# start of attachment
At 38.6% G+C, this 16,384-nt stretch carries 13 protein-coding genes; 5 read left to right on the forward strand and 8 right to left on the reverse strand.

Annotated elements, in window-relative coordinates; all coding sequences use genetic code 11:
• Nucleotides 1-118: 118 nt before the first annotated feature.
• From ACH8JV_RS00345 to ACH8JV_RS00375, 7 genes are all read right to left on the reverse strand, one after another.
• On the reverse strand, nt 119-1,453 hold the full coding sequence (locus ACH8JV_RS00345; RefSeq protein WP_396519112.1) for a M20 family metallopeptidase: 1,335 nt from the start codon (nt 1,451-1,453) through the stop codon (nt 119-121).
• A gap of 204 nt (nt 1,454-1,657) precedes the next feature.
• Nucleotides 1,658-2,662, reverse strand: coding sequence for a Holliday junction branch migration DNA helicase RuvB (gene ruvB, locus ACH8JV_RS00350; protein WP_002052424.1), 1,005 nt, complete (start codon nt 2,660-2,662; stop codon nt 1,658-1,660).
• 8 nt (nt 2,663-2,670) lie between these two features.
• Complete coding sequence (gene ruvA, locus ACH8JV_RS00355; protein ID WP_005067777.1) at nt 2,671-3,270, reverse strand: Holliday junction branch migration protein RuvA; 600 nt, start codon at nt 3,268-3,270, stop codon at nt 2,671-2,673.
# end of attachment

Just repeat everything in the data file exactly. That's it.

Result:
At 38.6% G+C, this 16,384-nt stretch carries 13 protein-coding genes; 5 read left to right on the forward strand and 8 right to left on the reverse strand.

Annotated elements, in window-relative coordinates; all coding sequences use genetic code 11:
• Nucleotides 1-118: 118 nt before the first annotated feature.
• From ACH8JV_RS00345 to ACH8JV_RS00375, 7 genes are all read right to left on the reverse strand, one after another.
• On the reverse strand, nt 119-1,453 hold the full coding sequence (locus ACH8JV_RS00345; RefSeq protein WP_396519112.1) for a M20 family metallopeptidase: 1,335 nt from the start codon (nt 1,451-1,453) through the stop codon (nt 119-121).
• A gap of 204 nt (nt 1,454-1,657) precedes the next feature.
• Nucleotides 1,658-2,662, reverse strand: coding sequence for a Holliday junction branch migration DNA helicase RuvB (gene ruvB, locus ACH8JV_RS00350; protein WP_002052424.1), 1,005 nt, complete (start codon nt 2,660-2,662; stop codon nt 1,658-1,660).
• 8 nt (nt 2,663-2,670) lie between these two features.
• Complete coding sequence (gene ruvA, locus ACH8JV_RS00355; protein ID WP_005067777.1) at nt 2,671-3,270, reverse strand: Holliday junction branch migration protein RuvA; 600 nt, start codon at nt 3,268-3,270, stop codon at nt 2,671-2,673.